ST. PAUL, Minn. (AP) -- The Minnesota Wild must start winning soon if they want to return to the playoffs -- all these ties aren't going to cut it.
On Wednesday night, however, they were more than happy to come out even.
Dwayne Roloson made 44 saves, and Andrew Brunette scored a rare power-play goal for the Wild in a 2-2 tie with the Los Angeles Kings.
Minnesota, the only team in the NHL without an overtime decision, leads the league with 13 ties.
"We're still getting points -- that's the main thing," Roloson said. "Unfortunately, a team ahead of us got a point also. Eventually, we're going to have to get some wins."
The Kings, who haven't won in 13 games (0-3-9-1), have 46 points. They are tied for eighth in the West, three points ahead of the Wild.
"If we continue to play as determined as we are," Kings coach Andy Murray said, "we know we'll be rewarded."
Minnesota, with 43 points, is in 11th after advancing to the conference finals last season. The Wild have just one win in 11 games (1-3-7).
Nick Schultz tied it at 2 midway through the second period with a nifty, on-the-move backhander that sailed past Kings goalie Roman Cechmanek's shoulder.
The Wild had two great chances to win. Marian Gaborik, an All-Star last year who has just five goals this season, hit the left post with a shot in the third period and misfired on the rebound after it came straight back to him in the slot.
With less 10 seconds remaining in overtime, Pascal Dupuis came out of the penalty box for a two-on-one with Jim Dowd, who passed to Willie Mitchell -- whose shot was partially deflected by Eric Belanger.
"What's good about it is we're there every game," Wild coach Jacques Lemaire said. "We're not winning. We're there every game."
Roloson was the star on a night when his team's normally sound defense was soft at best. Los Angeles had 46 shots, the most allowed by Minnesota this season and also a franchise record at home.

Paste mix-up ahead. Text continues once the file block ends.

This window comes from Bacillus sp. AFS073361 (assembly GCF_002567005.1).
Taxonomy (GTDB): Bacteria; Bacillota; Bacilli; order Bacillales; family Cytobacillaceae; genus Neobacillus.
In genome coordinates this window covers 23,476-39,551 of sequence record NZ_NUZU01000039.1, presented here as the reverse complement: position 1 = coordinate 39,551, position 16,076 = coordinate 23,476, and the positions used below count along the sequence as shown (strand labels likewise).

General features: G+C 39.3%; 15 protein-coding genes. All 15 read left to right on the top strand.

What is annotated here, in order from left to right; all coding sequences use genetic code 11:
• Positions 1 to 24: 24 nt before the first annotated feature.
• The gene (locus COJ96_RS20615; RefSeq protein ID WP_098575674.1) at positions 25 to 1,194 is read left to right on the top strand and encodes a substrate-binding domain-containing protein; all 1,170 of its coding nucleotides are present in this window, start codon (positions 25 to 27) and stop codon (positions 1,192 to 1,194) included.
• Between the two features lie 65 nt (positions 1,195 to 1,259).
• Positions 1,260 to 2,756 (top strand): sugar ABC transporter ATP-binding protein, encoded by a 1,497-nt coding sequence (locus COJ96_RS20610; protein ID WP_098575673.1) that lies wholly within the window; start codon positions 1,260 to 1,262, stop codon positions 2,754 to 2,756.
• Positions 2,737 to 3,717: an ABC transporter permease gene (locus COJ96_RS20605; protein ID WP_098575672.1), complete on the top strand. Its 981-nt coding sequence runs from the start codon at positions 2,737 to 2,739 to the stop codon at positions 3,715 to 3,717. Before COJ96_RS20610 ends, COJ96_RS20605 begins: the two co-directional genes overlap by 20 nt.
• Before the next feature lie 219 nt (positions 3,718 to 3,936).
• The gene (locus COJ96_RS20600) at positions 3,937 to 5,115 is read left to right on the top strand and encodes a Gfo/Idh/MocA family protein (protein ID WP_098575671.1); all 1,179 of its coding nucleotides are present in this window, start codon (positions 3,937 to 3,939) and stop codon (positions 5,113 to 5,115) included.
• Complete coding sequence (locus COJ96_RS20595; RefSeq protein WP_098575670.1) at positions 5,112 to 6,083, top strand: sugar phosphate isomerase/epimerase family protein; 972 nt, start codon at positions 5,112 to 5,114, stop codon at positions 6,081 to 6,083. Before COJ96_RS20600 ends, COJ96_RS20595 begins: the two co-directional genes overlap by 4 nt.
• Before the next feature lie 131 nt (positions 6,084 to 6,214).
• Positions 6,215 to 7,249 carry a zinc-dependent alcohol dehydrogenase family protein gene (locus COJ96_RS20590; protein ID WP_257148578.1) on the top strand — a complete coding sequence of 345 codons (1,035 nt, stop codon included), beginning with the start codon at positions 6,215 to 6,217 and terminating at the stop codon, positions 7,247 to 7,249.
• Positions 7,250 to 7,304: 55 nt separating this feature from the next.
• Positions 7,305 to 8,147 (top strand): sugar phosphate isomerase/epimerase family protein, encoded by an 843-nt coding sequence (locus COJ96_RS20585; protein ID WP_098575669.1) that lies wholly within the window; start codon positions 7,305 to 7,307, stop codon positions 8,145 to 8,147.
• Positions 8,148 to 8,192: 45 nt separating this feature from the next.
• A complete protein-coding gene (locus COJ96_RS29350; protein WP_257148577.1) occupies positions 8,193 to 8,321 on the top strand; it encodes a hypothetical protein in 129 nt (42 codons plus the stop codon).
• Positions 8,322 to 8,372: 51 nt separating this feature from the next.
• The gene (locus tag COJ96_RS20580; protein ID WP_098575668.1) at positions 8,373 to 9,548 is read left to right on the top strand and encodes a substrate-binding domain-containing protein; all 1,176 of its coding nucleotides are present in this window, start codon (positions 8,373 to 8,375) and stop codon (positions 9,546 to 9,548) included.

"Thank you, Roly," Lemaire said, pressing his hands together as if he were praying. "It's got to be one of his top games."
Belanger and Scott Barney scored for the injury-decimated Kings, whose last victory was Dec. 16. Leading scorer Ziggy Palffy is out for the season following shoulder surgery, and forward Martin Straka is out with a sprained knee. Forwards Jason Allison and Adam Deadmarsh haven't played at all.
Los Angeles, which played Nashville to a scoreless tie on Tuesday, had a 19-6 shots advantage in the first period -- but nothing good came out of it. The Kings trailed 1-0 thanks to a poorly executed penalty kill -- they're third-to-last in the NHL in that category.
Jozef Stumpel had a point-blank shot from the top of the crease, but it was gloved by Roloson. A little later, at the other end of the ice, Brunette knocked in a rebound of Andrei Zyuzin's shot to make it 1-0.
Persistence paid off for the Kings early in the second period. Belanger came from behind the net, sneaked in front of Wild defenseman Nick Schultz, and stuffed a shot in the corner to tie it.
Barney -- called up from the minors on Monday when Palffy and Straka were placed on the injured list -- scored on a slap shot through traffic to put Los Angeles ahead 2-1.
Murray was asked if the tie was a disappointment, considering his team doubled the Wild's shot total.
"I don't even know how you can put the word disappointment in the same sentence with our effort tonight," Murray said. "We played a determined game."
|PPG - Andrew Brunette (8) ASST: Jason Wiemer (9), Marian Gaborik (8)|
1 - 0 MIN
|Eric Belanger (9) ASST: Ian Laperriere (7), Jason Holland (3)|
1 - 1 Tie
|Scott Barney (1) ASST: John Tripp (3), Jozef Stumpel (15)|
2 - 1 LAK
|Nick Schultz (3) ASST: Antti Laaksonen (10), Sergei Zholtok (13)|
2 - 2 Tie
|Power Play %||19.0%||15.8%|
|% on Road||15.3%||11.1%|
|% at Home||22.1%||19.6%|
|Alex Frolov Interference on goalkeeper against Dwayne Roloson|
|Matt Johnson Slashing against Brad Norton|
|Matt Johnson Hi-sticking against Jon Sim|
|Jaroslav Modry Holding against Antti Laaksonen|
|Sean Avery Holding against Brad Bombardir|
|Pascal Dupuis Slashing against Brad Chartrand|